BuzzFeed’s effort to close its French edition was stymied Wednesday by a French judge’s ruling saying the U.S. publisher had not provided enough information to demonstrate it had cause to shut BuzzFeed France down, according to staffers.
BuzzFeed is required to turn over additional documents to create a clearer picture of BuzzFeed France’s finances, including an audit of BuzzFeed France’s finances by its corporate parent in 2017, said a source familiar with the matter.
In a statement, BuzzFeed said it “will comply with today’s ruling and provide the court with additional information, which we believe will further validate our decision to reevaluate our current operations in France. We remain firm in our intent and committed to providing our employees with the support they need throughout this process.”
BuzzFeed has 10 days to provide those documents, and will incur fines if it fails to produce them on time. Once the documents have been turned over to French authorities, the review process will start from the beginning.
In the meantime, BuzzFeed France’s employees, who vowed to strike on Monday, have gone back to work, said the source familiar with the matter.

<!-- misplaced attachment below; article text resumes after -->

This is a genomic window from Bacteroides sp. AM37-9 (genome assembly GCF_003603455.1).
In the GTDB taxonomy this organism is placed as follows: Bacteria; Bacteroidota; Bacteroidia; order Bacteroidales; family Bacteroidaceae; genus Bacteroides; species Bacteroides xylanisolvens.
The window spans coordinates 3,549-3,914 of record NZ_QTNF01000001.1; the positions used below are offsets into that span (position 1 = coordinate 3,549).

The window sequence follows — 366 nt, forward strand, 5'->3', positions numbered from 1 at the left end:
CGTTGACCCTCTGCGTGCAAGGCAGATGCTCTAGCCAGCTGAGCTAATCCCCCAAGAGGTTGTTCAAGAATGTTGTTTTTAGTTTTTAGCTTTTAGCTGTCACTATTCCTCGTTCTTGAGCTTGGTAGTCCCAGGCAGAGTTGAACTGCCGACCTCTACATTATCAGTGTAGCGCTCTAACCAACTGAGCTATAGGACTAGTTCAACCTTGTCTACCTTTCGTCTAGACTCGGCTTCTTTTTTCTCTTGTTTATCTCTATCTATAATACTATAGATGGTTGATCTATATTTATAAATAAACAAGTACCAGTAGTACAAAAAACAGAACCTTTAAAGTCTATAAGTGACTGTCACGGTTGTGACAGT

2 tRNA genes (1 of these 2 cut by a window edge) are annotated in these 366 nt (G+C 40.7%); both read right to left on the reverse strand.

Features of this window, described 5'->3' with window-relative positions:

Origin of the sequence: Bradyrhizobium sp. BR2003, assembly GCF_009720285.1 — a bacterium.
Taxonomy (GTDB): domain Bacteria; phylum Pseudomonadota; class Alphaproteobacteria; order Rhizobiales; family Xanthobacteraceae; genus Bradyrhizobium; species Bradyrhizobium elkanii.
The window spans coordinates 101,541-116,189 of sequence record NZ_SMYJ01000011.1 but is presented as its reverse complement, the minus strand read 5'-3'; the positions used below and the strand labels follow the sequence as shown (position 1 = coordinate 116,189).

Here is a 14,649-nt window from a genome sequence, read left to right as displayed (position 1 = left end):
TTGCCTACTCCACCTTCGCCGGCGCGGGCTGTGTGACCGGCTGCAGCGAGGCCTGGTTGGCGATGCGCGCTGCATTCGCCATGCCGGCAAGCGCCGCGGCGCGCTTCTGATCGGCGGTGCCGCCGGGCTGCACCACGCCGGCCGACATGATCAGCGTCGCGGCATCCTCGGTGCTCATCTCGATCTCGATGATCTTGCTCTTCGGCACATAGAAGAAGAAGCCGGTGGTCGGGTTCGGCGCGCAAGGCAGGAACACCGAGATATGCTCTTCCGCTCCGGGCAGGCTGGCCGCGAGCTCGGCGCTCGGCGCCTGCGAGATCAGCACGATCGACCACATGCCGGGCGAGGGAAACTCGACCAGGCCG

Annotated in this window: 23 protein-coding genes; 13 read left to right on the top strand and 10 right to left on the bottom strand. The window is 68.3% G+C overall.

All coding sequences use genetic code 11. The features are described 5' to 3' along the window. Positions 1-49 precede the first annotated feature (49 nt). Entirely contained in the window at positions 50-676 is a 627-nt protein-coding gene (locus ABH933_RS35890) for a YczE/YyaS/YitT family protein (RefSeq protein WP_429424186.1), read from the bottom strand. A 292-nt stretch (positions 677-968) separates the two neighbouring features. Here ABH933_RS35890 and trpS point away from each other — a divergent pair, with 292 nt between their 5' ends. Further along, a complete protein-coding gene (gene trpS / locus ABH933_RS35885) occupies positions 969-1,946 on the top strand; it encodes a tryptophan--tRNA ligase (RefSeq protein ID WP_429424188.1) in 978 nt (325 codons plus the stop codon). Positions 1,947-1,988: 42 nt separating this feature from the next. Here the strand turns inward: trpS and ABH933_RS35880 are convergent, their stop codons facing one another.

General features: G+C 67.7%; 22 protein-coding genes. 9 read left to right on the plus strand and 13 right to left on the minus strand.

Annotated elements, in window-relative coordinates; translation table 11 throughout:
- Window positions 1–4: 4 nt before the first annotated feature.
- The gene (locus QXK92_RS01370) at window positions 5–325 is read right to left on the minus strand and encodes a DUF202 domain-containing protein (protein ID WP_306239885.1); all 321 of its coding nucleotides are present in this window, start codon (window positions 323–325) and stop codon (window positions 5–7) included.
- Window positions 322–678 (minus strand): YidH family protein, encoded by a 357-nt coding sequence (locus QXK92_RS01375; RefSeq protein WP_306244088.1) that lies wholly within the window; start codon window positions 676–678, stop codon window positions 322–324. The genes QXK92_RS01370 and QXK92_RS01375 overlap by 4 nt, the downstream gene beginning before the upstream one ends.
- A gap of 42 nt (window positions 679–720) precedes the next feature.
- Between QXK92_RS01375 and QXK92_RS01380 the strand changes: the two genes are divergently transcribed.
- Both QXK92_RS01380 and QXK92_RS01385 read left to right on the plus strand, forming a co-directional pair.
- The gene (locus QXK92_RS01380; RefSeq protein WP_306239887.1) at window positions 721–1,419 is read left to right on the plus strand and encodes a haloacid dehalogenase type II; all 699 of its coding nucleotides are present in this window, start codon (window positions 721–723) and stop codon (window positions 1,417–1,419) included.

Since its founding in 2013, BuzzFeed France has not had its own sales staff, instead relying on its U.K. sales operation. It made $80,000 in profit in 2017 after operating in the red in 2016, according to reports.
At the beginning of June, BuzzFeed announced internally its plans to reorganize itself at home and abroad as it shifts its focus more toward programmatic advertising and away from announcing 45 new job listings as well as about 20 layoffs. The venture-backed publisher reportedly missed its revenue targets in 2017.
Note: An earlier version of this story incorrectly said BuzzFeed has to turn over a seven-figure contract between BuzzFeed France and BuzzFeed UK.
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